The marble quarries – a sign of the development of the Roman economy

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Several important facts about the ornamental stone industry emerge from the Oxford University database (2013) analysis of the contribution of carved stone quarrying in the Roman period.

Throughout the ages, marble has been a necessary and sought-after raw material to make elaborate statues to decorate temples and public buildings. Thus, in Roman times marble seems to have been used extensively. According to the research, it can be concluded that in the 2nd AD century, the Romans established the Imperial ratio marmorum, marble trading office for the trade of marble, while the supply was served by the dozens of active quarries. The total number of recorded marble quarries was 792, of which more than 50% – 478 – were operating in today’s quarrying countries, namely Greece, Italy, Turkey & Spain.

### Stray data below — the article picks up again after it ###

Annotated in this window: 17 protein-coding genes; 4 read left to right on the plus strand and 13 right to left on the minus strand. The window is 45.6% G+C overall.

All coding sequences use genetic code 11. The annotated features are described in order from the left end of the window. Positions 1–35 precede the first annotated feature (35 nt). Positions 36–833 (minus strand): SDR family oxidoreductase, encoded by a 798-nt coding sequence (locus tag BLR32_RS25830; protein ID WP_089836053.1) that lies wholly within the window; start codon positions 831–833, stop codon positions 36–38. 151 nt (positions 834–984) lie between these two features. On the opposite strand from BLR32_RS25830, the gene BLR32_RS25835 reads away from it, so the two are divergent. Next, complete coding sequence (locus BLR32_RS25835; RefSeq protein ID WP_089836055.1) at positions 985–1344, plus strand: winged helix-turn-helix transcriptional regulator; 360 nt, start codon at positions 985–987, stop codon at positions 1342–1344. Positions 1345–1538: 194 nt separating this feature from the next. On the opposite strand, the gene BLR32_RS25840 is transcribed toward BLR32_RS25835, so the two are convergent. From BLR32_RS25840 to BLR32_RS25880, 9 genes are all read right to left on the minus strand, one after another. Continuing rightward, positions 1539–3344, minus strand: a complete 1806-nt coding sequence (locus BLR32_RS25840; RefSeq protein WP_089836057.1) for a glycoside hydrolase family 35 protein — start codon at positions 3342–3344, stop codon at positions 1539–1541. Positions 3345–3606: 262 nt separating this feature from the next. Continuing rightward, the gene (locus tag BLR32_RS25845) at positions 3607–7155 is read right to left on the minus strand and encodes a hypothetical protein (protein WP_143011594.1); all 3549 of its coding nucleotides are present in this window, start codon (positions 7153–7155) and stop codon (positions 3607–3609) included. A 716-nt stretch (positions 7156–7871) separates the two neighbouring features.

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If we accept the statement of Professor Korre, who wrote in the foreword of his book “From Penteli to Parthenon” (Melissa Publications), “A good quarryman very often had in his mind some of the problems of the sculptor or the architect and made calculations that required the cultivation of thought. He had to observe and manipulate a very difficult material, he had to grasp complex combinations of geological, geometrical, artistic and engineering factors…” this contradicts the prevailing public opinion that quarry work was associated with forced labour, slavery and enslavement.

Therefore, nowadays, it seems to be a one-way street to look for ways to expand our partnerships, enrich our knowledge and reconsider our disenchanted views on the mineral wealth of Greece.